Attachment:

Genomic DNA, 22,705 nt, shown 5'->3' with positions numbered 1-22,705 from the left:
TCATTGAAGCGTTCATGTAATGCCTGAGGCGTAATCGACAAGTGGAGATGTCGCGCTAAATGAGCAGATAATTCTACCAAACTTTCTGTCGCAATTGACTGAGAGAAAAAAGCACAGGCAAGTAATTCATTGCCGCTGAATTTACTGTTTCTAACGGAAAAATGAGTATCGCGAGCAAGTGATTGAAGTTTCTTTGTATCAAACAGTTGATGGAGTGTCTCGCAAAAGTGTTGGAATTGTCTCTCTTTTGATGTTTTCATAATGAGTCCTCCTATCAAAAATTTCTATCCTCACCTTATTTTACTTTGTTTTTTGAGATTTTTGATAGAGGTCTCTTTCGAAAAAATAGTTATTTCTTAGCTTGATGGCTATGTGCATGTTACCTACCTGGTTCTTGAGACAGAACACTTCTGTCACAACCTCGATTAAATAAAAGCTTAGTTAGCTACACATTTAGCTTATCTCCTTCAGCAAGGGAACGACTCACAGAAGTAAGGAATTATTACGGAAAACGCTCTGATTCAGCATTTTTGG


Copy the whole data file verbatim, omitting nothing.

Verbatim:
Genomic DNA, 22,705 nt, shown 5'->3' with positions numbered 1-22,705 from the left:
TCATTGAAGCGTTCATGTAATGCCTGAGGCGTAATCGACAAGTGGAGATGTCGCGCTAAATGAGCAGATAATTCTACCAAACTTTCTGTCGCAATTGACTGAGAGAAAAAAGCACAGGCAAGTAATTCATTGCCGCTGAATTTACTGTTTCTAACGGAAAAATGAGTATCGCGAGCAAGTGATTGAAGTTTCTTTGTATCAAACAGTTGATGGAGTGTCTCGCAAAAGTGTTGGAATTGTCTCTCTTTTGATGTTTTCATAATGAGTCCTCCTATCAAAAATTTCTATCCTCACCTTATTTTACTTTGTTTTTTGAGATTTTTGATAGAGGTCTCTTTCGAAAAAATAGTTATTTCTTAGCTTGATGGCTATGTGCATGTTACCTACCTGGTTCTTGAGACAGAACACTTCTGTCACAACCTCGATTAAATAAAAGCTTAGTTAGCTACACATTTAGCTTATCTCCTTCAGCAAGGGAACGACTCACAGAAGTAAGGAATTATTACGGAAAACGCTCTGATTCAGCATTTTTGG